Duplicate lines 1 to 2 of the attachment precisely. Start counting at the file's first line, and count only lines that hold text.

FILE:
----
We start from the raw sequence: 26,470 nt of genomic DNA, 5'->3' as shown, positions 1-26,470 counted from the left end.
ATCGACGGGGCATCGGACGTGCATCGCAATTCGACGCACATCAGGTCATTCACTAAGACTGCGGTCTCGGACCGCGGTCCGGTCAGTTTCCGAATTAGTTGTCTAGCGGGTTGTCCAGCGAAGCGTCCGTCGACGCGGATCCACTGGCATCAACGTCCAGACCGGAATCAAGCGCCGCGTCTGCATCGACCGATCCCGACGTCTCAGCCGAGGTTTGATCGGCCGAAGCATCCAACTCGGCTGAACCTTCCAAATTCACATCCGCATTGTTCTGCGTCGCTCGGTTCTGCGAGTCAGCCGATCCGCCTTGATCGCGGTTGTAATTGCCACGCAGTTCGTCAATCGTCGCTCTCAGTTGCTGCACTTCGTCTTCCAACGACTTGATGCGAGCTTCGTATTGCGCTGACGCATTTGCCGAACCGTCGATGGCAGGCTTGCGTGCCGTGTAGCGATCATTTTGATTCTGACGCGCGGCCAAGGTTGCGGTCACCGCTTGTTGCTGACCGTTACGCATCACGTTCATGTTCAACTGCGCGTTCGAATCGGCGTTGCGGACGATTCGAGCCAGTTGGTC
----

We start from the raw sequence: 26,470 nt of genomic DNA, 5'->3' as shown, positions 1-26,470 counted from the left end.
ATCGACGGGGCATCGGACGTGCATCGCAATTCGACGCACATCAGGTCATTCACTAAGACTGCGGTCTCGGACCGCGGTCCGGTCAGTTTCCGAATTAGTTGTCTAGCGGGTTGTCCAGCGAAGCGTCCGTCGACGCGGATCCACTGGCATCAACGTCCAGACCGGAATCAAGCGCCGCGTCTGCATCGACCGATCCCGACGTCTCAGCCGAGGTTTGATCGGCCGAAGCATCCAACTCGGCTGAACCTTCCAAATTCACATCCGCATTGTTCTGCGTCGCTCGGTTCTGCGAGTCAGCCGATCCGCCTTGATCGCGGTTGTAATTGCCACGCAGTTCGTCAATCGTCGCTCTCAGTTGCTGCACTTCGTCTTCCAACGACTTGATGCGAGCTTCGTATTGCGCTGACGCATTTGCCGAACCGTCGATGGCAGGCTTGCGTGCCGTGTAGCGATCATTTTGATTCTGACGCGCGGCCAAGGTTGCGGTCACCGCTTGTTGCTGACCGTTACGCATCACGTTCATGTTCAACTGCGCGTTCGAATCGGCGTTGCGGACGATTCGAGCCAGTTGGTC